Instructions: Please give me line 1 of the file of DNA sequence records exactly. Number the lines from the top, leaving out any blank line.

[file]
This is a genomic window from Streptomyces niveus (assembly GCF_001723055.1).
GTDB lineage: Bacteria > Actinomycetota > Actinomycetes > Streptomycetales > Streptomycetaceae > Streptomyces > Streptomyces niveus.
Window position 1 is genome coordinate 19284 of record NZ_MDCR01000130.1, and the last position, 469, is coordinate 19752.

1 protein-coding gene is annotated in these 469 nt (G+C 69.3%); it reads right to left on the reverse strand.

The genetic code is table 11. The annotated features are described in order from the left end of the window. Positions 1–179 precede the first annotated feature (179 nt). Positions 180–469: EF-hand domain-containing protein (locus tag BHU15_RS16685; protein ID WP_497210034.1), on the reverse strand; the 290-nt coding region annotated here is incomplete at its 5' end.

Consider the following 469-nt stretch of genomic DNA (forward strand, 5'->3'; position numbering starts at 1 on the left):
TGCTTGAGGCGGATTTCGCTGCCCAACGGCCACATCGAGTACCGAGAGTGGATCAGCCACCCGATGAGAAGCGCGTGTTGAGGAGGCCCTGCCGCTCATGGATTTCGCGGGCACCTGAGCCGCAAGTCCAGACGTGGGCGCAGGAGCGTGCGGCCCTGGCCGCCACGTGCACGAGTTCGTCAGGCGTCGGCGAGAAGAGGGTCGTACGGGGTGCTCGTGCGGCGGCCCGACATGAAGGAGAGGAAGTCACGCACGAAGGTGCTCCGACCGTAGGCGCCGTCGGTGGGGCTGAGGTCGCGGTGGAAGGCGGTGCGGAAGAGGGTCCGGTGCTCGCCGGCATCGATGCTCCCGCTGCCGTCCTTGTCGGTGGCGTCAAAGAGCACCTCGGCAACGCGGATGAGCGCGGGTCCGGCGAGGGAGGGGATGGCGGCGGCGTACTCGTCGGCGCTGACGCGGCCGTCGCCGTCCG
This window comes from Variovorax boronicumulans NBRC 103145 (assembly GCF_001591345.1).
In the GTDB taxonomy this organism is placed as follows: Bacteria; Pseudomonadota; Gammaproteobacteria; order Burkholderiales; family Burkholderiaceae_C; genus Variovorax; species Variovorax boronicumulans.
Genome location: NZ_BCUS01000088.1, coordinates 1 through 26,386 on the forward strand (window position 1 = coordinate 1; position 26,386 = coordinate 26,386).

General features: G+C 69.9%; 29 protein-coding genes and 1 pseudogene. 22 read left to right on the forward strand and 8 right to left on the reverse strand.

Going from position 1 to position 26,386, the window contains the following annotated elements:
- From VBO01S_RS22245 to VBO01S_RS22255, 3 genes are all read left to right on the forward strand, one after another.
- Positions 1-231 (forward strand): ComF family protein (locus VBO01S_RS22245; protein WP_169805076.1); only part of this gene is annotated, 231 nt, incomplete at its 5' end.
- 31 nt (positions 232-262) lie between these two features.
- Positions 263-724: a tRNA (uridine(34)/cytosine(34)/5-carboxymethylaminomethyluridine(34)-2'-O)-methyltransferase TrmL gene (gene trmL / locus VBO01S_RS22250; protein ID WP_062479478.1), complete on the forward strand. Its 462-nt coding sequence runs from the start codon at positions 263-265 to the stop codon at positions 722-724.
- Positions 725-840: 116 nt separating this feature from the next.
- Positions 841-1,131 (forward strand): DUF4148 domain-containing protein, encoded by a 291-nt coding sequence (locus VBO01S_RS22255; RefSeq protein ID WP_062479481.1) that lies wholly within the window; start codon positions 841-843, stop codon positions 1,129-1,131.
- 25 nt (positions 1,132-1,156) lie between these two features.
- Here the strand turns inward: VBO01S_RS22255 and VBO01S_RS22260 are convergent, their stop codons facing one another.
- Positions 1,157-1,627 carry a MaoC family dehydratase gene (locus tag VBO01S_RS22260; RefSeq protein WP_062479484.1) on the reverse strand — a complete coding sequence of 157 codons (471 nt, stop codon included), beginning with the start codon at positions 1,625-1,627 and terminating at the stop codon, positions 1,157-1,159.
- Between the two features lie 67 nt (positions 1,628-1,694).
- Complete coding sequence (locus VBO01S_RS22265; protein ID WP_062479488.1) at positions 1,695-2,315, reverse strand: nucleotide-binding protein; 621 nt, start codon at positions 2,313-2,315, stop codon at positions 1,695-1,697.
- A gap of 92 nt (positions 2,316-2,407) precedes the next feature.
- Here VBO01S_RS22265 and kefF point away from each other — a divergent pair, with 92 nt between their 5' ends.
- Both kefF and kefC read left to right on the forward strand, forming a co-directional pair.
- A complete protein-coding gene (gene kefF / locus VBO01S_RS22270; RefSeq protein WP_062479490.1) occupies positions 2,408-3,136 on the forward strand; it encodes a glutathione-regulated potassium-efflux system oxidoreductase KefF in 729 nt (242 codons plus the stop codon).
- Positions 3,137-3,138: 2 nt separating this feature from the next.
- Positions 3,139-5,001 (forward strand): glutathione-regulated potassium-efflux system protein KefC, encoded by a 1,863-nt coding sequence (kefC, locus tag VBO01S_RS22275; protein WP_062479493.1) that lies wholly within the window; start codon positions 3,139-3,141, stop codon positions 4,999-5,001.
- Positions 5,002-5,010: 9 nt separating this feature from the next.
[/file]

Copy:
This is a genomic window from Streptomyces niveus (assembly GCF_001723055.1).